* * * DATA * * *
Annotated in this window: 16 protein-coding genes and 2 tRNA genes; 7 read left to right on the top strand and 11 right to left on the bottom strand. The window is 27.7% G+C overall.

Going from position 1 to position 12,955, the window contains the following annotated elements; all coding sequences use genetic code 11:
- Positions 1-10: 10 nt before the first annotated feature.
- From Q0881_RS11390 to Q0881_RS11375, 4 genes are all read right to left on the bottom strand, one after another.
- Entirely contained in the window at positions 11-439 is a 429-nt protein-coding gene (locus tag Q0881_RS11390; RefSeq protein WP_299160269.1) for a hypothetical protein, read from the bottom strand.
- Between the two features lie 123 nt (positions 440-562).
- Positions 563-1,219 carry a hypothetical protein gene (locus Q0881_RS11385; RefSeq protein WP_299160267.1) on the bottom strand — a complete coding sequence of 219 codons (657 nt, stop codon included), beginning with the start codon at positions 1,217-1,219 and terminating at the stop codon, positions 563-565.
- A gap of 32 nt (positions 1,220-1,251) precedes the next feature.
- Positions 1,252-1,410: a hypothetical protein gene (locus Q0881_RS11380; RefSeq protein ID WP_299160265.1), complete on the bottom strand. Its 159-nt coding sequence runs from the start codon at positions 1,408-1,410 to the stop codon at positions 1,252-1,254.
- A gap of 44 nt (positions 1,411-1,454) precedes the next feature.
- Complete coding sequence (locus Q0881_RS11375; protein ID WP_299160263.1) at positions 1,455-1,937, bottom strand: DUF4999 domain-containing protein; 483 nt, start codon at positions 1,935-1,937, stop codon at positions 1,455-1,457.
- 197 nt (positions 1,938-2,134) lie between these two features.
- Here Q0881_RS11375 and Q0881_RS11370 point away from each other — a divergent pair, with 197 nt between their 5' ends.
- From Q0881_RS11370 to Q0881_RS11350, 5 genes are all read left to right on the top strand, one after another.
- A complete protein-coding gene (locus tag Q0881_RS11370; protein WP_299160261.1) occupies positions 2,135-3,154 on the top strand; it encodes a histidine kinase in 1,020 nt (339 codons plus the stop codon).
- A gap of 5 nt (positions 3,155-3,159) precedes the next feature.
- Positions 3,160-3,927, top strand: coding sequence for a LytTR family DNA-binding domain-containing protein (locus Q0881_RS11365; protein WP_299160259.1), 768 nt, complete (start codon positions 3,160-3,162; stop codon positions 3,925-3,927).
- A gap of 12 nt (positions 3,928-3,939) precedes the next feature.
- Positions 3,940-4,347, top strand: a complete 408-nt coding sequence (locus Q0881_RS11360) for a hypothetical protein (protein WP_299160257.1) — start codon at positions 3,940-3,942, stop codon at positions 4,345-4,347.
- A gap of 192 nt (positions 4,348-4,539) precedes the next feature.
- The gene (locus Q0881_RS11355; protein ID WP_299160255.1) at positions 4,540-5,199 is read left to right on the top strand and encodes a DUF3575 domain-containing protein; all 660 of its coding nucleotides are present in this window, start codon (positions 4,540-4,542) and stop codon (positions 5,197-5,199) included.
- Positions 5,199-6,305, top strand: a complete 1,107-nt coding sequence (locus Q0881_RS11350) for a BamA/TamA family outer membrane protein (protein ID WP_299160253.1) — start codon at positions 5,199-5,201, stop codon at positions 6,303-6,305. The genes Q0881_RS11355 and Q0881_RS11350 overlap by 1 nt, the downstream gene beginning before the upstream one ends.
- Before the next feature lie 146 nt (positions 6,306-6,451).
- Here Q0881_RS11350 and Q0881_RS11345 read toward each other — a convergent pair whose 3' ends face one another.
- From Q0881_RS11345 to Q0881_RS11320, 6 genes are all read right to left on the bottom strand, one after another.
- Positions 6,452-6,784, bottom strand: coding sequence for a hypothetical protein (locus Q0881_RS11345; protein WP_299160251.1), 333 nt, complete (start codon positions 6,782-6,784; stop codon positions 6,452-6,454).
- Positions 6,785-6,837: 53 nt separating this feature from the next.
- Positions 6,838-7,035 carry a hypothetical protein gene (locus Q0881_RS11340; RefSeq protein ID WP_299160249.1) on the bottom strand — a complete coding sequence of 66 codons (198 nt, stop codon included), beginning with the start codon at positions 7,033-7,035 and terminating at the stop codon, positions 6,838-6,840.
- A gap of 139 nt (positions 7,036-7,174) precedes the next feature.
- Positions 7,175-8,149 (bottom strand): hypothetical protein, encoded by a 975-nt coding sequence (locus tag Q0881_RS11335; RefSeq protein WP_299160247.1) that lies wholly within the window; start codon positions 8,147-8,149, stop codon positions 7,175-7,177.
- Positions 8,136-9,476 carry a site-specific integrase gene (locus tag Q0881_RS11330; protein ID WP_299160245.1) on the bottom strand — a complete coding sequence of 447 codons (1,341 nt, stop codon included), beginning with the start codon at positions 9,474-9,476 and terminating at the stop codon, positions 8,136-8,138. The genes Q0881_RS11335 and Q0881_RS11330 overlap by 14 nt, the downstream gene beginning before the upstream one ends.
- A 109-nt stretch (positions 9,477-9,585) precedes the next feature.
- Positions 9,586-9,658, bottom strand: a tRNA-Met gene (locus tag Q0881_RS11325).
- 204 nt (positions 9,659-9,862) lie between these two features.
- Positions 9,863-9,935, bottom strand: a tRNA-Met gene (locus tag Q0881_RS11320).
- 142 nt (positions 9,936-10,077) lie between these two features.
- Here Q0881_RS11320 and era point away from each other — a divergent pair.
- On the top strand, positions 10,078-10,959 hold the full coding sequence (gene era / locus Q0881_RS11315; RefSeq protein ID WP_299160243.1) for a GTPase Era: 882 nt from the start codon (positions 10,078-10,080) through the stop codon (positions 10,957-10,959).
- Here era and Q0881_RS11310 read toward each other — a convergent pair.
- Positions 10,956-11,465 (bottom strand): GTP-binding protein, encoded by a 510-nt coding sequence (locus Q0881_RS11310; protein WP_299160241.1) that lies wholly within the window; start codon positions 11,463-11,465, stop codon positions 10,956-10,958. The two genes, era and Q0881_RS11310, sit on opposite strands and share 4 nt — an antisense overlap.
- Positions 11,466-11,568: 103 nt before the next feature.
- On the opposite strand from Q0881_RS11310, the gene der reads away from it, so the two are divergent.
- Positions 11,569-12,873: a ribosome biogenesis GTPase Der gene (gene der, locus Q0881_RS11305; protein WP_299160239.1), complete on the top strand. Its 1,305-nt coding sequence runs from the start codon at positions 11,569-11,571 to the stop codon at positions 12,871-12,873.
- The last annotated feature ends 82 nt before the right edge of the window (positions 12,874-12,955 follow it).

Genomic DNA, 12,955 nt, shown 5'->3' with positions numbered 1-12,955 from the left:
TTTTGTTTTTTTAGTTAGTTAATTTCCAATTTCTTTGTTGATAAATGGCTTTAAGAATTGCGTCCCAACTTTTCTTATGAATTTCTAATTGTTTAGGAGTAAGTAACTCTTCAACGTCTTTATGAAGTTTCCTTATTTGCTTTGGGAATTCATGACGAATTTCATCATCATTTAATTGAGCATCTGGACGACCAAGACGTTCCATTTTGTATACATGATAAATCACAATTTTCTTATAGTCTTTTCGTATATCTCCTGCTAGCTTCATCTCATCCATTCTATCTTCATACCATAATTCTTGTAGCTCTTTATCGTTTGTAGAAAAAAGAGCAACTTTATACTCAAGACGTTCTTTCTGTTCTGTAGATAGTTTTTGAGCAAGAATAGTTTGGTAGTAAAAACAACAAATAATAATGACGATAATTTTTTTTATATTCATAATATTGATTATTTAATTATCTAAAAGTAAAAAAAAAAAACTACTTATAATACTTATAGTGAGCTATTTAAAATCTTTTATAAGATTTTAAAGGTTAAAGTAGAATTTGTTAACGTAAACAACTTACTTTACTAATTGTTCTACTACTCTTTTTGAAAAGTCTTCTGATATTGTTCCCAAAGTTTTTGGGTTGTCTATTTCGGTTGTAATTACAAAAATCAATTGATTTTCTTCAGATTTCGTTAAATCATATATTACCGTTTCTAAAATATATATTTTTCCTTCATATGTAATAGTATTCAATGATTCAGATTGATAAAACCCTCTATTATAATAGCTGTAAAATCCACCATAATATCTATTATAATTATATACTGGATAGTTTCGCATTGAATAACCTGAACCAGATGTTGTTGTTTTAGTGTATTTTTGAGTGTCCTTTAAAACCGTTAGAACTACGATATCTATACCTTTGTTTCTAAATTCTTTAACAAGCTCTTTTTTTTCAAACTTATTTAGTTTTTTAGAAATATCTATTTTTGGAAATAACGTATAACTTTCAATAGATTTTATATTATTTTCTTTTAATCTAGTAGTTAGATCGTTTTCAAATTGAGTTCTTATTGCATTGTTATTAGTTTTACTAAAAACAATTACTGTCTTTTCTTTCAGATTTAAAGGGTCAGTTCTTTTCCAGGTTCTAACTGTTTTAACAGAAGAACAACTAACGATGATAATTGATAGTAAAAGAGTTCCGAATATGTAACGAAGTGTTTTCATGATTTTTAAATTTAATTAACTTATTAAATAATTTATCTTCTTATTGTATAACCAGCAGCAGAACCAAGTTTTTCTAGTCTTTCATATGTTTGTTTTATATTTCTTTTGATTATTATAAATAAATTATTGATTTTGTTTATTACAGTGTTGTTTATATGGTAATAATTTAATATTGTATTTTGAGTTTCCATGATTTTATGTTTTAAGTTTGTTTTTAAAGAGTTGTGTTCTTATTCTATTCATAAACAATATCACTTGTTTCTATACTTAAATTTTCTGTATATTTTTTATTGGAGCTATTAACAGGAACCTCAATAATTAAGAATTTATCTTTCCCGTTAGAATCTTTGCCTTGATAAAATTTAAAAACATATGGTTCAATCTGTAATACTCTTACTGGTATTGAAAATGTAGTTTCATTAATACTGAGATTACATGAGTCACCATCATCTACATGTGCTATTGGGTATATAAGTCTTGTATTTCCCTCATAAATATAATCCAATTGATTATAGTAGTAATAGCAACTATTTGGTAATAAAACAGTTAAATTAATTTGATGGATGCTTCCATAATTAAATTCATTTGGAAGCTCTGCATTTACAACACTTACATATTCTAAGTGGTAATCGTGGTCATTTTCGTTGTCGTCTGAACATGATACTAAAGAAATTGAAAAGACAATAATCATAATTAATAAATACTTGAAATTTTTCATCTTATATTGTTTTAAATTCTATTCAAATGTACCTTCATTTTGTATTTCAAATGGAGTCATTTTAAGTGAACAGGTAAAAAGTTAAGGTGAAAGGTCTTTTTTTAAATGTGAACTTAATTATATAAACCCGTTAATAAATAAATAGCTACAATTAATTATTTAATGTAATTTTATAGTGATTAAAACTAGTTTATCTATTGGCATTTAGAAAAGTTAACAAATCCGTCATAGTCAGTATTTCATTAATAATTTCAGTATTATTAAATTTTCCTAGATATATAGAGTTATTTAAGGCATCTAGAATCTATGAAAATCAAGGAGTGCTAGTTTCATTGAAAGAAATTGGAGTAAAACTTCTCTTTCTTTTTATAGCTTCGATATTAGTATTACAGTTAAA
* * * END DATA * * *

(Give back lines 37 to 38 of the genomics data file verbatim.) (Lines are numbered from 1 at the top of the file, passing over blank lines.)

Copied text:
- Here Q0881_RS11320 and era point away from each other — a divergent pair.
- On the top strand, positions 10,078-10,959 hold the full coding sequence (gene era / locus Q0881_RS11315; RefSeq protein ID WP_299160243.1) for a GTPase Era: 882 nt from the start codon (positions 10,078-10,080) through the stop codon (positions 10,957-10,959).